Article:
Investigators learned that Rundle typically used taxis for transportation, and that Hilfiker was a cabdriver who had driven Rundle several times, police wrote. Hilfiker, interviewed in prison, admitted to killing Rundle, police wrote in court documents. He said he took a knife to her home and broke in to steal money, investigators wrote. He said he was confronted by Rundle, so he stabbed her and took "a couple hundred dollars" from her purse, police wrote.
Prosecutors have reviewed the case, and Hilfiker has been charged with criminal homicide, a first-degree felony, in Rundle's death. If convicted, Hilfiker could face the death penalty or up to life in prison; Salt Lake County District Attorney Sim Gill said in a news release that he had not yet decided whether to seek the death penalty.
The case was one of several cold cases that have been reopened since UPD received a federal grant for $300,000 to investigate old cases that may be solved with new DNA technology. For example, scientists can obtain DNA information from much smaller amounts of biological material than they could just a few years ago, said Capt. Don Hutson. Hutson would not specify what evidence was taken from Rundle, or what technological advances allowed investigators to isolate Hilfiker's DNA. He would only say that the evidence used to identify Hilfiker was originally collected by detectives who couldn't have known it would eventually provide usable DNA; the potential for DNA evidence was recognized by investigators who reopened the case last year with new funding.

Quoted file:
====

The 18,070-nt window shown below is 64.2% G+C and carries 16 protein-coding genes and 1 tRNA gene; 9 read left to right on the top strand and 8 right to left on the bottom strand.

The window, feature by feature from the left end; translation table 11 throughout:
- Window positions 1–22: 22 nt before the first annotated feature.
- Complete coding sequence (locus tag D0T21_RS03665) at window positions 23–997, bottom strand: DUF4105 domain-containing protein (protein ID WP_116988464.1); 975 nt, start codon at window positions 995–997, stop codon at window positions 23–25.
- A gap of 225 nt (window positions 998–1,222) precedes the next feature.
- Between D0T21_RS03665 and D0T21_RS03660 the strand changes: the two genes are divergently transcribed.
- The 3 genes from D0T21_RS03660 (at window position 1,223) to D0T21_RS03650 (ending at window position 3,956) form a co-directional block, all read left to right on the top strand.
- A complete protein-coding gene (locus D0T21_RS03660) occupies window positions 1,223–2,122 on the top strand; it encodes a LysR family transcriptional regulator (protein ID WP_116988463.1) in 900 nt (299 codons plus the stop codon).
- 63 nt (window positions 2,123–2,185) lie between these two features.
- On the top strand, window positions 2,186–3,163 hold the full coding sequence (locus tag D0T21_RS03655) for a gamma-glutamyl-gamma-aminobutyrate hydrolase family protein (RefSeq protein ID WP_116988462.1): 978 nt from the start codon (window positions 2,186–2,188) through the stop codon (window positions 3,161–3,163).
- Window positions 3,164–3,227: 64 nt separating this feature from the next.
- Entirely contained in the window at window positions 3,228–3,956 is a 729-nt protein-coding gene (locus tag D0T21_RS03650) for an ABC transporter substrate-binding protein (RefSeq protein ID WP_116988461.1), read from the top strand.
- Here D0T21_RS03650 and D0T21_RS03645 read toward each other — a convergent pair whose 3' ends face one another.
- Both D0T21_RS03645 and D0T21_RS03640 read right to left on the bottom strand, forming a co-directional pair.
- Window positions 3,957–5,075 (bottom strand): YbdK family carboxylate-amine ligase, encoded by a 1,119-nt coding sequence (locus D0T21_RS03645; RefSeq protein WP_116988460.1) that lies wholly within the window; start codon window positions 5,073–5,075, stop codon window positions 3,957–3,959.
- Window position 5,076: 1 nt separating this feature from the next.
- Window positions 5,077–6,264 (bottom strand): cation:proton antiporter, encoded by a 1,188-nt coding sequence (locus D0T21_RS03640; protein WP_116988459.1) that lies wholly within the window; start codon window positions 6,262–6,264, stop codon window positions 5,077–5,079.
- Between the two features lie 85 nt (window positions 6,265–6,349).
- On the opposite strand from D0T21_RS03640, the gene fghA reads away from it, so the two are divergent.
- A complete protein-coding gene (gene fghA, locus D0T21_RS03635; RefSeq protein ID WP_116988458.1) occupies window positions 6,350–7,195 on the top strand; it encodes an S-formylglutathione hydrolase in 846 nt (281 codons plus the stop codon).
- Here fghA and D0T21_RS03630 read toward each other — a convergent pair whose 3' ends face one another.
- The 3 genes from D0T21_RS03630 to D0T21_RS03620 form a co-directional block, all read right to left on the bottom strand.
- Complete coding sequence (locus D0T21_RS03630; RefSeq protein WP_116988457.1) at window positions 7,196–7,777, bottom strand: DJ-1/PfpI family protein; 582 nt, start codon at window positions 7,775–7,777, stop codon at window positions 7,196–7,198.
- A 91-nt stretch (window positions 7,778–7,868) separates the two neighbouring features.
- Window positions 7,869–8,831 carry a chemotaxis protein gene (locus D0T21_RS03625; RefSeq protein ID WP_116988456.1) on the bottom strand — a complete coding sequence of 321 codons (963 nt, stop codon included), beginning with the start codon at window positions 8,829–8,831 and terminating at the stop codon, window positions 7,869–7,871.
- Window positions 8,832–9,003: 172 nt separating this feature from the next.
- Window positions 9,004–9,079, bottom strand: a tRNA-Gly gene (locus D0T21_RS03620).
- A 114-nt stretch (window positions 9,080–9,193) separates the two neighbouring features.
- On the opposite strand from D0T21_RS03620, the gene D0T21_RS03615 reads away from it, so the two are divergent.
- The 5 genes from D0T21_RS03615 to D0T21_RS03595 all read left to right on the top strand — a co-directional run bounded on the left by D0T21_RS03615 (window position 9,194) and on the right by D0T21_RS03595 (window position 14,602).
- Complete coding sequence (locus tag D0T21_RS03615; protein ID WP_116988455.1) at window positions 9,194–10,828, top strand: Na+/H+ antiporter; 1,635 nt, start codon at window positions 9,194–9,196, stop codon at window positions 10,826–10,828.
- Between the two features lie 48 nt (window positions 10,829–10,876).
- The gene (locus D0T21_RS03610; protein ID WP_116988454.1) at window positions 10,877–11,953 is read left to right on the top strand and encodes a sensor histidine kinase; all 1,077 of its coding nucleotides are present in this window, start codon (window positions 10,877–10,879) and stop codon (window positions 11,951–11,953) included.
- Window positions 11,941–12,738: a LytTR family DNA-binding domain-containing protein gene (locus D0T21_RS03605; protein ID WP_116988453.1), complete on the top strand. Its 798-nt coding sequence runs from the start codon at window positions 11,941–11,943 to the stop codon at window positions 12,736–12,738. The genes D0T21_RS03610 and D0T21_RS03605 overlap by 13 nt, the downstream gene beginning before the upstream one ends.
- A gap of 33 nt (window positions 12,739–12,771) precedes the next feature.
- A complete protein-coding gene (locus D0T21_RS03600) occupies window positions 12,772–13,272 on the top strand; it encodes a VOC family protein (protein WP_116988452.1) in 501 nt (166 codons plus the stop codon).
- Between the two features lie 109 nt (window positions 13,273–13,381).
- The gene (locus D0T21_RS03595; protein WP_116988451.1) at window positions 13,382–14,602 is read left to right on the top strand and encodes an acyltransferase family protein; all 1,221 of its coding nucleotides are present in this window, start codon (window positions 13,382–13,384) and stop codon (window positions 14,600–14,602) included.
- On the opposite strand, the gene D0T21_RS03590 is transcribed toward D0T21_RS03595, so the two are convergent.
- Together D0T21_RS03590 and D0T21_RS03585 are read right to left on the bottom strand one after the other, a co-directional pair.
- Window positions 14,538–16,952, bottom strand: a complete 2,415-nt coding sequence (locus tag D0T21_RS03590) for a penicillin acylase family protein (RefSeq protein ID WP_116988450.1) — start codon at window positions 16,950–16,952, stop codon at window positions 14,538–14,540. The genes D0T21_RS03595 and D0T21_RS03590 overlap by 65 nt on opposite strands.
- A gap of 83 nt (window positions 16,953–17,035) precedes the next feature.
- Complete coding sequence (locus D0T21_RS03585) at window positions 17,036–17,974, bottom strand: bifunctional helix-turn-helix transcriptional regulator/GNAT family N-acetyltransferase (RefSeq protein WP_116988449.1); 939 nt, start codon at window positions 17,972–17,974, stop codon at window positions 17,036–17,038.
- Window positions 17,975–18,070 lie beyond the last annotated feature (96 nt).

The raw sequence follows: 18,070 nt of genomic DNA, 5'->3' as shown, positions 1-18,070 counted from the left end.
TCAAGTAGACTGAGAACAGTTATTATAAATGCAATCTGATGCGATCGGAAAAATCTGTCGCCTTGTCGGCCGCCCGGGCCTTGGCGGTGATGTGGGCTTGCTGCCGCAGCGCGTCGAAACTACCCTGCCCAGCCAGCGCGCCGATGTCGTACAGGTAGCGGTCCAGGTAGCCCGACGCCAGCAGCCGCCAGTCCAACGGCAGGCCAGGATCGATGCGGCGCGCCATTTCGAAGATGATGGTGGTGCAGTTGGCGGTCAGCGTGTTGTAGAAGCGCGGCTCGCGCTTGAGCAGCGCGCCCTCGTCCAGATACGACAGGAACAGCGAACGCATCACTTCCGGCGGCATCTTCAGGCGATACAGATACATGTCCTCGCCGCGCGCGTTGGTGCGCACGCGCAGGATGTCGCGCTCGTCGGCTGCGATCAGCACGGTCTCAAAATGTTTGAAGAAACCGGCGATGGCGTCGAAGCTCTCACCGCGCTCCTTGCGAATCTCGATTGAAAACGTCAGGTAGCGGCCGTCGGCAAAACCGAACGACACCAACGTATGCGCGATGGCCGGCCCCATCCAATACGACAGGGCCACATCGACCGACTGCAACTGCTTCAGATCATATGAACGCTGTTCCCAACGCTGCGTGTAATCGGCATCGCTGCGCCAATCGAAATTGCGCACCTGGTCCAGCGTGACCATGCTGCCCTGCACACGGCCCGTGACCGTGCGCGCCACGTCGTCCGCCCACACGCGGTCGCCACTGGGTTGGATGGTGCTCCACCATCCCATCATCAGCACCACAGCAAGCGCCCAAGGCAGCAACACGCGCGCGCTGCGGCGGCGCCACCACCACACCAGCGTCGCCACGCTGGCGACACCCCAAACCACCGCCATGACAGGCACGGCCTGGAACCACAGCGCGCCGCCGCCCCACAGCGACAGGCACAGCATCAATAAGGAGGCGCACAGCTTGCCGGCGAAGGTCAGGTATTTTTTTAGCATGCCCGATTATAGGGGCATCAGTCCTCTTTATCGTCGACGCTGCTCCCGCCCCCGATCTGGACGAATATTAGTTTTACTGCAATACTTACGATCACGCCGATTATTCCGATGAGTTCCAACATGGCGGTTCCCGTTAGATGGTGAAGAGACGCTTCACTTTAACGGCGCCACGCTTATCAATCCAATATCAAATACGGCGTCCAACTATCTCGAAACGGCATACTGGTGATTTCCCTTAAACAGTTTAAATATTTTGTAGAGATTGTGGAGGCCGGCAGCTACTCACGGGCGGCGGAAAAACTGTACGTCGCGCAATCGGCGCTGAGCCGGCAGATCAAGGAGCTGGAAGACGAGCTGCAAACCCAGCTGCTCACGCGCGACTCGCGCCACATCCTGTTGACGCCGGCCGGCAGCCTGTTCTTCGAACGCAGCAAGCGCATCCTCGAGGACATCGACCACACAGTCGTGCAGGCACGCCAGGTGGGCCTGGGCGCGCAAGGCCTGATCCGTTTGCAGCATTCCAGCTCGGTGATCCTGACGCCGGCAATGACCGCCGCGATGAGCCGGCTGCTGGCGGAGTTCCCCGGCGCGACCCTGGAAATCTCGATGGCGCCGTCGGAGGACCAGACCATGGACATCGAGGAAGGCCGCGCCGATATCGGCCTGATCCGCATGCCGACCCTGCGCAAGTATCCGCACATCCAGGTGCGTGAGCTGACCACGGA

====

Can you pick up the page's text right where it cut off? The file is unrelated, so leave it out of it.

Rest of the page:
"Twenty-five years ago, detectives were gathering up those samples presciently," Sheriff Jim Winder said, noting that it also was fortunate that the evidence was preserved well enough for samples.
"I'm proud of that," Winder said.
He estimated the department has 35 homicide and missing person cases that are considered "cold" that is, they have been stalled for about two years or more. Reopening those cases involves thorough scrutiny of evidence not just for potential DNA but also whether DNA information would help identify a suspect and indicate guilt, Winder said.
"We wish they could just test anything," Winder said, but that would overburden the crime lab with "shots in the dark."
Hilfiker previously was convicted of murder and aggravated arson in the 1992 death of Marsha Haverty. Hilfiker stabbed the 38-year-old woman up to 10 times in her Salt Lake City home, poured kerosene over her and set her ablaze. In a parole hearing in 2010, he told the Board of Pardons and Parole that he killed Haverty, who was his friend, in a drug-fueled, "discombobulated state" when she tried to talk him out of killing himself. Hilfiker said he was despondent after a failed romance, and in trying to talk him out of suicide, Haverty and Hilfiker began arguing over Hilfiker's drug use. Hilfiker said he stabbed Haverty and lit her body on fire out of panic after he realized she was dead.
Hilfiker then said he had become a born-again Christian in 2001.
The board had set his parole date for 2022.
Tribune reporter Jessica Miller contributed to this report.